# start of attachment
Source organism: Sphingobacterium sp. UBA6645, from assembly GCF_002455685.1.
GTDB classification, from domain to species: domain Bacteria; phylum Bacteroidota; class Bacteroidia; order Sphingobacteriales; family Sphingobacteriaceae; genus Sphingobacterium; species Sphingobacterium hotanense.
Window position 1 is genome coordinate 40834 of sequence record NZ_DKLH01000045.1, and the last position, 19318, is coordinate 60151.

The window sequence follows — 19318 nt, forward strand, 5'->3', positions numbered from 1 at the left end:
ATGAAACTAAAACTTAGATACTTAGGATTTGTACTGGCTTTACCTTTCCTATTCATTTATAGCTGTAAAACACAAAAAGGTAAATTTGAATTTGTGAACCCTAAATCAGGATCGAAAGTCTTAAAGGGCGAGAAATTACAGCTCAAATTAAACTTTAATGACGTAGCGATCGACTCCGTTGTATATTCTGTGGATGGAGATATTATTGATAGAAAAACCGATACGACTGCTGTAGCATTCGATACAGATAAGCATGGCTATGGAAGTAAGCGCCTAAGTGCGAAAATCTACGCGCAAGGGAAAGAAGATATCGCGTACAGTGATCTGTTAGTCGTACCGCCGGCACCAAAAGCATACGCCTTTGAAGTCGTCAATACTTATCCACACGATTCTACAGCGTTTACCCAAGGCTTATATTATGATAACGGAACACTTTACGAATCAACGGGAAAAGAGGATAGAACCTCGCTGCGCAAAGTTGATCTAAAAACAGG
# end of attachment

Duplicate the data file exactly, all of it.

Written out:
Source organism: Sphingobacterium sp. UBA6645, from assembly GCF_002455685.1.
GTDB classification, from domain to species: domain Bacteria; phylum Bacteroidota; class Bacteroidia; order Sphingobacteriales; family Sphingobacteriaceae; genus Sphingobacterium; species Sphingobacterium hotanense.
Window position 1 is genome coordinate 40834 of sequence record NZ_DKLH01000045.1, and the last position, 19318, is coordinate 60151.

The window sequence follows — 19318 nt, forward strand, 5'->3', positions numbered from 1 at the left end:
ATGAAACTAAAACTTAGATACTTAGGATTTGTACTGGCTTTACCTTTCCTATTCATTTATAGCTGTAAAACACAAAAAGGTAAATTTGAATTTGTGAACCCTAAATCAGGATCGAAAGTCTTAAAGGGCGAGAAATTACAGCTCAAATTAAACTTTAATGACGTAGCGATCGACTCCGTTGTATATTCTGTGGATGGAGATATTATTGATAGAAAAACCGATACGACTGCTGTAGCATTCGATACAGATAAGCATGGCTATGGAAGTAAGCGCCTAAGTGCGAAAATCTACGCGCAAGGGAAAGAAGATATCGCGTACAGTGATCTGTTAGTCGTACCGCCGGCACCAAAAGCATACGCCTTTGAAGTCGTCAATACTTATCCACACGATTCTACAGCGTTTACCCAAGGCTTATATTATGATAACGGAACACTTTACGAATCAACGGGAAAAGAGGATAGAACCTCGCTGCGCAAAGTTGATCTAAAAACAGG